Wissen ist macht --------------------------------------- Is there anyone who is truly as they appear? In 1929, when Herta Heinrich (Hetty) was seven years old, she falls off a jetty into a lake while on a family outing. Her older brother Karl’s friend comes to the rescue, pulling Hetty from the water before she can drown. I finally gather the courage to look directly at Walter. His wavy blond hair is half dry, half wet. He’s saying something to Karl, but then he turns and looks at me an Wissen ist macht --------------------------------------- Is there anyone who is truly as they appear? In 1929, when Herta Heinrich (Hetty) was seven years old, she falls off a jetty into a lake while on a family outing. Her older brother Karl’s friend comes to the rescue, pulling Hetty from the water before she can drown. I finally gather the courage to look directly at Walter. His wavy blond hair is half dry, half wet. He’s saying something to Karl, but then he turns and looks at me and his face breaks into a smile. His eyes are the warmest, kindest blue. The story picks up four years later, from which point we follow Hetty’s travails from pre-adolescence to early adulthood as Germany goes through a radical change. Louise Fein - image from her Twitter pix How could anyone possibly have supported Adolph Hitler? What kind of monster must any supporter have been to go along with the rank madness of the Nazi Party? One major element was the impact of relentless propaganda on impressionable minds. My original plan had been to write the book from the Jewish experience. But the more I learned, the more I wanted to understand the mindset of the Nazis. How could a people, a deeply civilized, democratic nation, become so unbelievably cruel; to de-humanise one another, and commit atrocities on such an unimaginable scale? The more I read, the more I realised that what I wanted to say could perhaps be more powerfully told if I were to climb inside the head of a Nazi. To tell the tale of someone young, who was fed a twisted ideology, taught hatred from day one. Someone who knew no other way. What could possibly change their outlook, when it went so against everything their family and the society around them believed? - from Why I Wrote This Book on Fein’s website Hetty is molded by the messages that pervade her world. We follow her through the stages of her exposure, both to the party messaging and, later, to alternate perspectives. When she pets a neighbor’s cute dog, her mother is horrified, warning her that she must not talk to those “Dirty pigs, Jews.” Her father is an SS officer charged with using a local newspaper to spread propaganda. Hetty does not really understand what this is about, but eventually Vati spells it out for her, …there is no such thing as news per se. News is power, wrapped in a message, presented, told and retold. With this newspaper…I have the power to put into the world what I want, and in the way I would have the masses understand. Do you realize what supremacy, what authority that gives me? It might remind folks of a quote from Roger Ailes, Truth is whatever people will believe. Nazi radio is de rigeur in the Heinrich household, with Hitler’s speeches a major highlight. Hetty has so incorporated the ethos of Hitler uber alles that she harbors an inner Fuhrer, a dark conscience of sorts, who speaks to her when she is faced with difficult choices. This is heightened when she attends a major party event and sees Hitler himself. It is very reminiscent of the Hitler projection in the film Jojo Rabbit. Hetty’s brother Karl is an eager member of the Hitler Jungen. Hetty becomes a member of the BDM, or Bund Deutscher Mädel, The League of German Girls. This is intended to mold young German females into compliant brood mares for the manufacture of more Nazis, and supportive hausfraus for Nazi officers. Not exactly what Hetty has in mind for her future. Having helped her mother with a home for war veterans, she feels powerfully drawn to becoming a doctor. The Nazi world is not receptive to such dreams, even if her motivation is to help the Reich. Image from emaze.com Hetty is no paragon. She buys in to the insanity, behaving in ways that make us cringe. But is this because she is a bad person, or because she doesn’t know any better? She is, after all, rather young. But as events progress, she is exposed to alternate perspectives. The major push in this direction is when she becomes reacquainted with her young savior, Walter, now a handsome young man. Hetty had been smitten with Walter since that fateful day, and cannot accept that all the awful things she has been taught about Jews could possibly be true, given that Walter is Jewish. Capulet, meet Montague, and the challenge is on. What can one, or two people do when faced with such an overwhelmingly dark social force? Her struggle, and education, intensify once they find each other, bolstered by her gaining the insight that knowledge is power. I didn’t set out to write a love story per se, but in thinking about what would change someone’s thinking, when they had been so thoroughly and successfully groomed into the perfect Nazi, what could possibly change their mind? Realistically, the answer had to be love. - from the BusyWords interviewHypocrisy is, of course, rampant, and Hetty begins to see past the images to the reality, both in people close to her and in the wider political context. There are others for whom their façade is not of the two-faced, hypocritical sort, but cover, necessary for survival. Makes it tough to take anyone at face value, and very difficult to know who one can trust. The story is told in a linear narrative, from Hetty’s point of view, no back and forth time jumps, and only occasional takes from other characters, via correspondence. Fein gives Hetty a journal to ease the expression of thoughts and feelings her young heroine might have, but which would be tough to deliver in dialogue. We get a feel for the time and place, see some of the nuts and bolts of how extremist racist views are promoted and then implemented in the real world. References are made to the camps, but we are spared the worst of that. Krystallnacht, and the planning that lead up to it, are shown with chilling effectiveness. Local residents watch the burning of the ceremonial hall at the Jewish cemetery in Graz during Kristallnacht (the Night of Broken Glass). Graz, Austria, November 9-10, 1938 – image from History Collection Fein has a personal connection to the story. He father was a German Jew from Leipzig. I always wanted to write something about my father’s background because I knew so little about it. He died when I was seventeen and I never really got a chance to speak with him about it. - from her People Like Us book launch videoWhile she knew that she wanted to write a book of fiction, she also had to do considerable research to get the details of the place and time right. Street names, for instance, often changed within the timeframe of the novel. I had the benefit of a large collection of family papers, including contemporaneous diaries, photos, letters, official documents etc, all of which are now lodged with the University of Sussex’s Centre of German-Jewish Studies. This was a rich resource of contemporaneous lives, told in the raw, with no benefit of hindsight, no retrospective view through the filter of history.- from the BusyWords interviewA particular theme that comes through is the powerless of women. It was very clear that even if Hetty loved and admired Hitler, and wanted to serve the nation, there were only certain sorts of services that were available to her. This is also reflected in her dealings with male peers, including her brother, who tend to dismiss her opinions and perceptions as delusional. But some people find ways to get around the craziness. The relationships she has are complicated, with her mother, with her friend Erna, a male friend who becomes a suitor, with Walter, and with the family staff. These were handled quite well, making Hetty a believable character, and far more than a BDM Stepford teen. Her growth and education are credible, as is her susceptibility to massive, pervasive, evil propaganda. The portrayals of males, per se, in the book seemed more black-and-white-ish, than those of the females, who were more fully realized. And, of course, the romance is both wonderful and fraught. The book is a bit long but reads fast, so don’t be put off by that. In short, Daughter of the Reich is a marvelous, moving account of a relatable, vulnerable person during a period of great upheaval and madness, a young woman coming of age in a dark time. It offers a first person look at the events of the 1930s, without the hindsight with which we now see that era. It is deeply moving, as well as disturbing, reminding us just how the forces of darkness go about turning off all the lights, in history and today. It is a lesson worth remembering, and Hetty’s story (the sorrows of young Herta?) helps keep that lesson brightly lit in our minds. Review posted – May 22, 2020 Publication date – May 12, 2020 – US - hardcover The novel is titled People Like Us in the UK, Australia and NZ and as De Dochter van De Nazi in The Netherlands =============================EXTRA STUFF Links to the author’s personal, Twitter and FB pages Interviews -----Author Stories - Episode 877 | Louise Fein Interview by Hank Garner – audio – 27:59 – begin at 2:30 -----Busywords -Meet Louise Fein by Edward James -----Virtual launch event:Part 2- Louise Fein (Daughter of the Reich) with Meg Waite Clayton Items of Interest ----- A brief video intro to the book by the author -----Louise Fein’s - People Like Us Book Launch - video – 59:45 - start at 14:00 -----Louise Fein - Why I Wrote This Book - from her website -----Yad Vashem - From the Testimony of Hillel Shechter about Jewish Life in Leipzig During the 1930’s -----The League of German Girls -----E-maze – a slideshow on The Hitler Youth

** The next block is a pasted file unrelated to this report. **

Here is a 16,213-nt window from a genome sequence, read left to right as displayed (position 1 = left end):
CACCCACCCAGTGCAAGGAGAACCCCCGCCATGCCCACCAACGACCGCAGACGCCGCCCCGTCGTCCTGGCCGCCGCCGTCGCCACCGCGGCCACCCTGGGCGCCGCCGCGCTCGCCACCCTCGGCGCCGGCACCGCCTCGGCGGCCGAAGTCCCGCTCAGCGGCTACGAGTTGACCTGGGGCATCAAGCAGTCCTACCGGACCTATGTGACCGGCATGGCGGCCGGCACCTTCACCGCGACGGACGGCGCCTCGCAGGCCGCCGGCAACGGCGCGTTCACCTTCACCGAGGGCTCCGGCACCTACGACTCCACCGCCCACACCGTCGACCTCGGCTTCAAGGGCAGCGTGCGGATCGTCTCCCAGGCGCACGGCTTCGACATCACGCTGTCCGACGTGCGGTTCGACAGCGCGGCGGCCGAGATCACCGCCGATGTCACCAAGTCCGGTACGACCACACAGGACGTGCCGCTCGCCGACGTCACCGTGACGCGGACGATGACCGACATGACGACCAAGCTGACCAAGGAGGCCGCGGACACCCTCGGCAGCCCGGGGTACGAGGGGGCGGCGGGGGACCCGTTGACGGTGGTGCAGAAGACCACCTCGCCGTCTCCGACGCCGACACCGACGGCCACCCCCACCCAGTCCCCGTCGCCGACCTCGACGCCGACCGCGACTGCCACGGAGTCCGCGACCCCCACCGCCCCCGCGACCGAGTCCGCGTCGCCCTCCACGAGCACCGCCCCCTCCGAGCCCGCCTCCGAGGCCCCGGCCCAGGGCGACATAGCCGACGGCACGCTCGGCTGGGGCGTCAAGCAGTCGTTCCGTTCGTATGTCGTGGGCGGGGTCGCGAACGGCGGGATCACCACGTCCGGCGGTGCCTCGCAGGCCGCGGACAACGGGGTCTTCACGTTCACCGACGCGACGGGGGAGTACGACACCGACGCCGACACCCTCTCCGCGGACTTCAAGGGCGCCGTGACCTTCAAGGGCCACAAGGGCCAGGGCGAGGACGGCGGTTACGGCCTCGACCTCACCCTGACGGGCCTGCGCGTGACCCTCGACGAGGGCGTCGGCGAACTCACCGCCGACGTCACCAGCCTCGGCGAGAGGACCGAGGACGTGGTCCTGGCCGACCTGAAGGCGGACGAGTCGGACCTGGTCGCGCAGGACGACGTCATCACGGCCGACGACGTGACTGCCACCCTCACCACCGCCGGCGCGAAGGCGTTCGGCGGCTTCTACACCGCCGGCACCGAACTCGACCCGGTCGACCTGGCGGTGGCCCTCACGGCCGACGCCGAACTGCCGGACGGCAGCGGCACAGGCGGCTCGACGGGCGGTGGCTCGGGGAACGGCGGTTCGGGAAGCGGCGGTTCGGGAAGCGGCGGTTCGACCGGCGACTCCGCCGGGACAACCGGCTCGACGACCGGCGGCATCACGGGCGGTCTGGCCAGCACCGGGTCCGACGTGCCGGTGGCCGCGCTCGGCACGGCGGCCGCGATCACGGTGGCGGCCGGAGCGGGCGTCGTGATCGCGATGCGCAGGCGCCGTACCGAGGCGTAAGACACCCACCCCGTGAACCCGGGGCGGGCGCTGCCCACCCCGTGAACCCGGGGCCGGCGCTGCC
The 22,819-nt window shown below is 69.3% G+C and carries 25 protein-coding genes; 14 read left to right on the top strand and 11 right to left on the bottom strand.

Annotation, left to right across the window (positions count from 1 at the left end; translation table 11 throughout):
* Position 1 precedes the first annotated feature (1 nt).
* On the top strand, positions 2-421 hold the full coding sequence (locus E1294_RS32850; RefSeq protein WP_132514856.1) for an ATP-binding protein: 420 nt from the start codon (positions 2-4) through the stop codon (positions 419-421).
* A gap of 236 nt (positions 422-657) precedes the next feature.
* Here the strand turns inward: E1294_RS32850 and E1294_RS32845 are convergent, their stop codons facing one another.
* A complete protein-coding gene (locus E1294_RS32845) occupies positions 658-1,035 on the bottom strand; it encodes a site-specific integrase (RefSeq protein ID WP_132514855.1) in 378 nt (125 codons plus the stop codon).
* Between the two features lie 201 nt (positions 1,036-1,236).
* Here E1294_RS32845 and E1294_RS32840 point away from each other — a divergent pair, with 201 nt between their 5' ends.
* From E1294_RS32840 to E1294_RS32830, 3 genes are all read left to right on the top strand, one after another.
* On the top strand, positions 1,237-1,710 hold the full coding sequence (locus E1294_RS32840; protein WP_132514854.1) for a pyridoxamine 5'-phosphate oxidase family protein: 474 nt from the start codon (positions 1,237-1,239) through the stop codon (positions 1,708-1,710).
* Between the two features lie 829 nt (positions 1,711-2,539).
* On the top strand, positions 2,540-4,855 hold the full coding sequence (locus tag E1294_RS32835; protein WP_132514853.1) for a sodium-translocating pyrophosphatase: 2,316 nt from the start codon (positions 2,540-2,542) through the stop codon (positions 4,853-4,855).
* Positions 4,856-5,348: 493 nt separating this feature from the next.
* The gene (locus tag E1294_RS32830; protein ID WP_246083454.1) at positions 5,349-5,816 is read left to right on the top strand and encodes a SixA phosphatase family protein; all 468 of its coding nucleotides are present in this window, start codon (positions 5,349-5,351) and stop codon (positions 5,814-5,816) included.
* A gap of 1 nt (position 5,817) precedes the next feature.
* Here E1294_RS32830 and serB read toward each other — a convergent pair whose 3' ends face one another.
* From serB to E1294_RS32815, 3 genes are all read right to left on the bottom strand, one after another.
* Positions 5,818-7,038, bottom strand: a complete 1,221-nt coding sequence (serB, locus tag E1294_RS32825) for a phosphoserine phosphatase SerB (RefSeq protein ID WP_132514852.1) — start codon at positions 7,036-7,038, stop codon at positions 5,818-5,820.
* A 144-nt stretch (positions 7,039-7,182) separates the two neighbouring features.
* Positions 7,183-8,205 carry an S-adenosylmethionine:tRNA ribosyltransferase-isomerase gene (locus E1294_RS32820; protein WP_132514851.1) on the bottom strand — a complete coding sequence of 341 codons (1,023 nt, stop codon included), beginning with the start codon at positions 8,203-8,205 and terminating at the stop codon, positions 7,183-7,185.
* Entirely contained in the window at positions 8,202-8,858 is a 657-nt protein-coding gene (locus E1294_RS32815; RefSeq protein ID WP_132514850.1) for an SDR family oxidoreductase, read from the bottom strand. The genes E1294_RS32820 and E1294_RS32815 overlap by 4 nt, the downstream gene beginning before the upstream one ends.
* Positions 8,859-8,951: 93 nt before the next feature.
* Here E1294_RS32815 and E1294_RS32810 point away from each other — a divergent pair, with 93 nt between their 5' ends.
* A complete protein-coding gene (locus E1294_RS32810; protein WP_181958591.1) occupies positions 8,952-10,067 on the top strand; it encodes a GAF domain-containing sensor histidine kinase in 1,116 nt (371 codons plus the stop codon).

2. 5 out of 5